BUFFALO, NY - F. Scott Fitzgerald famously stated: “There are no second acts in American lives.” Whatever faith the renowned 20th century novelist put into that notion, it’s a sentiment not shared by present-day contemporaries. Rather, a new generation of professionals is making a conscious choice to mine their greatest potential – often midstream in their lives – to pursue personal fulfillment and social purpose by way of second-act careers.
As many as 9 million people, ages 44 and over, are engaged in second acts, according to Encore.org, a leading think tank on work and social purpose. Another 31 million, in the same age range, report they are interested in finding a second-act career that emphasizes passion and purpose.
Here at Canisius, the chronicles are crowded with alumni who repurposed their college educations to reinvent themselves in more rewarding ways. Perhaps the most notable is President John J. Hurley who, in 1997, left behind a prominent career as an attorney to make history at alma mater by becoming the college’s first lay leader.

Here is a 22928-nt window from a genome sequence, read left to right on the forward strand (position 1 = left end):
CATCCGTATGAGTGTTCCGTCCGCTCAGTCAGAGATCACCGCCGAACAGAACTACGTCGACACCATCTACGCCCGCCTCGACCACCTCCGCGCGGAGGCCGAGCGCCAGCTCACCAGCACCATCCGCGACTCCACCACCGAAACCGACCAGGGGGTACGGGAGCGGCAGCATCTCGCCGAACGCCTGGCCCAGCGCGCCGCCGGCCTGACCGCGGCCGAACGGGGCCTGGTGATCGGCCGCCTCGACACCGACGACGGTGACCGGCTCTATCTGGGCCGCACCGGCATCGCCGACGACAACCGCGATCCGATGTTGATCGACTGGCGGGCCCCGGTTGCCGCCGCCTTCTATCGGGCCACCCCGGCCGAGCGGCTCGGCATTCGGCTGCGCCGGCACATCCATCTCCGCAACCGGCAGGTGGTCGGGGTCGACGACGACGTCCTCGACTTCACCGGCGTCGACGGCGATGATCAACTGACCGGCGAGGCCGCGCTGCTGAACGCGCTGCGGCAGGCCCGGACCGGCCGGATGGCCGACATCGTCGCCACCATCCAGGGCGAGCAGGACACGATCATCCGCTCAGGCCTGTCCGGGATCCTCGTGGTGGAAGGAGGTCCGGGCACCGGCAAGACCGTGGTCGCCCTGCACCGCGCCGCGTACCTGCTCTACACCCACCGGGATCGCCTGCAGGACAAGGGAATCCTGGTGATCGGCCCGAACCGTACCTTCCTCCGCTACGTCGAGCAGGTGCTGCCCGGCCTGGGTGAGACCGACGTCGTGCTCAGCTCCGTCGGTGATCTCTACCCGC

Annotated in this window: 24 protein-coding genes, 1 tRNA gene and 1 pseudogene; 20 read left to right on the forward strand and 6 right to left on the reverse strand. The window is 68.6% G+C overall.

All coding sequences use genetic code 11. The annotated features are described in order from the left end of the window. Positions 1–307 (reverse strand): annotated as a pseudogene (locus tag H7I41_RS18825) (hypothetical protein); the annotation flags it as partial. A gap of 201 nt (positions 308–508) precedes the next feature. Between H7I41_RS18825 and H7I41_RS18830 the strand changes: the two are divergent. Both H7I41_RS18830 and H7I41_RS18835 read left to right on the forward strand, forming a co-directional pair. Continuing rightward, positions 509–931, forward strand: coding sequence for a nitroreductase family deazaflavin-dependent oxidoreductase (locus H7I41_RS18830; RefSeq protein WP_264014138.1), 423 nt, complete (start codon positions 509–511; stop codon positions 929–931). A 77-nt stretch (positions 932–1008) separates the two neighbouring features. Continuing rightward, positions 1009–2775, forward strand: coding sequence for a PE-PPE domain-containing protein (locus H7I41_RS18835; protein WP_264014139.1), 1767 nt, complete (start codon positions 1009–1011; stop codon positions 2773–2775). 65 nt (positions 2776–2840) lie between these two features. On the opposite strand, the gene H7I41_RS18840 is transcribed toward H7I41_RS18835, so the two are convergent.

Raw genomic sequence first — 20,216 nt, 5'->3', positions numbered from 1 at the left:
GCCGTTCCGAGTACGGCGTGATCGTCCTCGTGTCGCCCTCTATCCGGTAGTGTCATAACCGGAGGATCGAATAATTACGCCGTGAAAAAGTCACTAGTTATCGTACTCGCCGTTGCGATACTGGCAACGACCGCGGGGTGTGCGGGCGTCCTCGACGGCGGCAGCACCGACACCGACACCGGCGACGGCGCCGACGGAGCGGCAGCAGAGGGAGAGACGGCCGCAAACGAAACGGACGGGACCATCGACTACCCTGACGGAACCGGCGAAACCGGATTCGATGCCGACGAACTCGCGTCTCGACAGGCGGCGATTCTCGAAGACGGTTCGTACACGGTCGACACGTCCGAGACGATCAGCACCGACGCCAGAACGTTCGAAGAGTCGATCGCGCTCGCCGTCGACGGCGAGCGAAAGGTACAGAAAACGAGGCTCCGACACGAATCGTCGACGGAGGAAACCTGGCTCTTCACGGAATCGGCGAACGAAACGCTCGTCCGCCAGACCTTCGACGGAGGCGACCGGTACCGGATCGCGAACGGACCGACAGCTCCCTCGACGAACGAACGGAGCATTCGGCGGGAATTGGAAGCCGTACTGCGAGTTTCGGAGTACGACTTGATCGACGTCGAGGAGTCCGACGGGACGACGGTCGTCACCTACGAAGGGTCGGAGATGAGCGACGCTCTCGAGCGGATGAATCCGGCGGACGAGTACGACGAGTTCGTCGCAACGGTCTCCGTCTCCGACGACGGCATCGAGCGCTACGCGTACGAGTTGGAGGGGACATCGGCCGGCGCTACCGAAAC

Similar stories to President Hurley’s appear throughout the Canisius Magazine website. Click on the individual links below to read the diverse narratives of Canisius alumni who opted to craft their own career sequels.
William Papaj '88, MBA '11 forgoes a successful sales career to pursue the priesthood
After a traumatic brain injury cut short his teaching career, Kenneth M. Sroka '65, PhD, now uses literature to help others heal
Zeneta Everhart '11 leaves a career in TV news to represent Buffalo's East Side community
Using his savings as seed money, Ralph C. Robinson '79, PhD, substituted his career as a college professor for an unlikely livelihood
Sepideh Yeoh MS '98 harnesses her personal experiences to help others find inner peace
Lorissa (Hint) Naugle '07 left a career in mortgage banking to open a for-purpose, for-profit business that breathes new life into old homes
Alan P. Pietruszewski '84 finds fame in Hollywood following his retirement from the U.S. Navy